Trawl boat association says government should discuss with it before taking decision
The Malpe Fishermen’s Deep Sea Trawl Boat Association has objected to the statement of the Minister of State for Fisheries, Sports and Youth Services K. Abhayachandra Jain that bull trawling by deep trawlers would be banned in a fortnight.
Addressing presspersons here on Monday, president of the association Dayananda Kundar said that Mr. Jain had been misled by the Udupi MLA Pramod Madhwaraj and the Malpe Purse Seine Boat Fishermen’s Association with regard to bull trawling. Bull-trawling was being done by about 73 foreign deep-sea trawlers with 10,000 HP engines, which had been given permission by the Union government. Though, bull-trawlers should be fishing beyond 12 nautical miles from seashore, they were fishing within the 12 nautical miles.
The trawlers from Malpe with 350 HP engines were engaged only in “middle water trawling”.
The difference between bull-trawling and middle water trawling is that under bull-trawling, a net is spread between two trawlers from deep under the sea to the top and the fish are caught. Under the middle water trawling, the net is spread only from the middle of the sea water to the top. Hence, the question of decline of fish progeny did not arise at all in case of middle water trawling.
This middle water trawling was being done from August to October only because during this period the squids and ribbon fish were available in abundance.
If they were not caught, these fishes migrated. From November to June, all trawlers caught fish individually. “In the local language, this middle water trawling itself is called as bull-trawling,” he said.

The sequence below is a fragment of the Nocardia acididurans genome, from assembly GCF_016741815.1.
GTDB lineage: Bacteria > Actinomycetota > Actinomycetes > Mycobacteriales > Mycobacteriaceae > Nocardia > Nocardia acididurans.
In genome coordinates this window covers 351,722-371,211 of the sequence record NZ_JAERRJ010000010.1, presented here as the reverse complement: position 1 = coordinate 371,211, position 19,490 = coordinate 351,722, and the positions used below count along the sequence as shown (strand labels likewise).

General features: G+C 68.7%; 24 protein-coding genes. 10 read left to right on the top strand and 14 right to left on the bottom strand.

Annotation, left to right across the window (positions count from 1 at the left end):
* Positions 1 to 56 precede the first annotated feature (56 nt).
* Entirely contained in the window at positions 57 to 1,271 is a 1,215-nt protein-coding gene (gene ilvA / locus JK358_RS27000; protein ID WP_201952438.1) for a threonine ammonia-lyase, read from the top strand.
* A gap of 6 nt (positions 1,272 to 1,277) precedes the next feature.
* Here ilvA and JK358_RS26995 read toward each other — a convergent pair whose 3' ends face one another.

The Marine Product Export Development Authority (MPEDA), Kochi, was holding workshops in all coastal states and encouraging fishermen to take up middle water trawling. Karnataka earned between Rs. 2,000 crore to Rs. 3,000 crore due to exports of squids and ribbon fish.
There were about 1,400 mechanized boats at the Malpe fisheries harbour. Of these mechanized boats, 150 were small trawlers, 400 mid-level trawlers, 780 deep-sea trawlers and 106 purse-seine boats. The purse seine boats caught fish which moved in a group.
It was due to catching the fish in a group by the purse seine boats that traditional fishing or seashore fishing, known by names such as rampani, kairampani and others, had been adversely affected.
Nearly 30,000 persons were directly employed, while 70,000 persons were indirectly employed in trawler fishing.
Besides, several ice plants and businessmen were dependent on fishing done by trawl boats.
The State government was also not giving feasibility letters to the purse-seine boats.
The purse-seine boats were using 8 mm fishnets, which led to many small fish being caught, destroying fish progeny.
The 97 per cent of trawlers in Malpe could not be converted into purse-seine boats, but the seven per cent of purse-seine boats could be converted into trawlers with a little investment.
The association said that the State government should call a meeting of the fishermen working in trawlers and purse-seine boats and traditional fishermen before taking a decision to ban bull-trawling. The government should ban mechanised fishing for 50 days during the monsoon.
To protect fish progeny, the use of nets below 30 mm should be banned. The local fishmeal companies should purchase discarded fish from local fishermen than from other states.
The Union Government should make a uniform fisheries policy for all Coastal states, Mr. Suvarna said.